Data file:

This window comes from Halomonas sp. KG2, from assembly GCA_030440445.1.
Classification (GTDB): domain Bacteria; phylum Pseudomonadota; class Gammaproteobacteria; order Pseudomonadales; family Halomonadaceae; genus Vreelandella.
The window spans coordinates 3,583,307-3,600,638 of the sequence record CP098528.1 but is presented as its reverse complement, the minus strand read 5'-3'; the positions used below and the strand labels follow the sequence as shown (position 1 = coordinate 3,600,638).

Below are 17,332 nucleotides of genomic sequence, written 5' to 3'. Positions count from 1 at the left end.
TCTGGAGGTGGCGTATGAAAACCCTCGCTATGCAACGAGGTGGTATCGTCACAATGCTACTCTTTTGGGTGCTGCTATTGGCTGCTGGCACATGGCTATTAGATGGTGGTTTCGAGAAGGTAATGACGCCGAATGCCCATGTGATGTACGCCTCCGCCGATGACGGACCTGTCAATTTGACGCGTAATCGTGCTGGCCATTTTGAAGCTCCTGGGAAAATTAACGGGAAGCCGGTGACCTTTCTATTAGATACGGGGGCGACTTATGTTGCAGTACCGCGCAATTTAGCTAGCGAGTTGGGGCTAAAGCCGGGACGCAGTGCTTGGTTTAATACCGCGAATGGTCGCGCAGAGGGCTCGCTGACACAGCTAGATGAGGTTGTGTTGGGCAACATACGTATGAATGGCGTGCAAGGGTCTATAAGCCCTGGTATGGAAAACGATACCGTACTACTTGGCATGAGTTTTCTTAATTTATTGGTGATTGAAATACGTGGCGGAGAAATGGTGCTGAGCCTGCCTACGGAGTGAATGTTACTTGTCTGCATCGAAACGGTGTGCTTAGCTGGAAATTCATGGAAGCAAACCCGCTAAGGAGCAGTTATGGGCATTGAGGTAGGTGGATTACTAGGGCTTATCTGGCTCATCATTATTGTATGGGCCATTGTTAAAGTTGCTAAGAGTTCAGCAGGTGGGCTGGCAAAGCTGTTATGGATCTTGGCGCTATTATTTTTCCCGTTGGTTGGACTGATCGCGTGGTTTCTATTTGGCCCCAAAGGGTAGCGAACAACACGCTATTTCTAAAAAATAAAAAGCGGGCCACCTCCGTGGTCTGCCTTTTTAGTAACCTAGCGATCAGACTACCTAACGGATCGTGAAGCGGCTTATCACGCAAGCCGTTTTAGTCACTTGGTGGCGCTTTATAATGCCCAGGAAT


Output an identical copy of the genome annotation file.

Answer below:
This window comes from Halomonas sp. KG2, from assembly GCA_030440445.1.
Classification (GTDB): domain Bacteria; phylum Pseudomonadota; class Gammaproteobacteria; order Pseudomonadales; family Halomonadaceae; genus Vreelandella.
The window spans coordinates 3,583,307-3,600,638 of the sequence record CP098528.1 but is presented as its reverse complement, the minus strand read 5'-3'; the positions used below and the strand labels follow the sequence as shown (position 1 = coordinate 3,600,638).

Below are 17,332 nucleotides of genomic sequence, written 5' to 3'. Positions count from 1 at the left end.
TCTGGAGGTGGCGTATGAAAACCCTCGCTATGCAACGAGGTGGTATCGTCACAATGCTACTCTTTTGGGTGCTGCTATTGGCTGCTGGCACATGGCTATTAGATGGTGGTTTCGAGAAGGTAATGACGCCGAATGCCCATGTGATGTACGCCTCCGCCGATGACGGACCTGTCAATTTGACGCGTAATCGTGCTGGCCATTTTGAAGCTCCTGGGAAAATTAACGGGAAGCCGGTGACCTTTCTATTAGATACGGGGGCGACTTATGTTGCAGTACCGCGCAATTTAGCTAGCGAGTTGGGGCTAAAGCCGGGACGCAGTGCTTGGTTTAATACCGCGAATGGTCGCGCAGAGGGCTCGCTGACACAGCTAGATGAGGTTGTGTTGGGCAACATACGTATGAATGGCGTGCAAGGGTCTATAAGCCCTGGTATGGAAAACGATACCGTACTACTTGGCATGAGTTTTCTTAATTTATTGGTGATTGAAATACGTGGCGGAGAAATGGTGCTGAGCCTGCCTACGGAGTGAATGTTACTTGTCTGCATCGAAACGGTGTGCTTAGCTGGAAATTCATGGAAGCAAACCCGCTAAGGAGCAGTTATGGGCATTGAGGTAGGTGGATTACTAGGGCTTATCTGGCTCATCATTATTGTATGGGCCATTGTTAAAGTTGCTAAGAGTTCAGCAGGTGGGCTGGCAAAGCTGTTATGGATCTTGGCGCTATTATTTTTCCCGTTGGTTGGACTGATCGCGTGGTTTCTATTTGGCCCCAAAGGGTAGCGAACAACACGCTATTTCTAAAAAATAAAAAGCGGGCCACCTCCGTGGTCTGCCTTTTTAGTAACCTAGCGATCAGACTACCTAACGGATCGTGAAGCGGCTTATCACGCAAGCCGTTTTAGTCACTTGGTGGCGCTTTATAATGCCCAGGAAT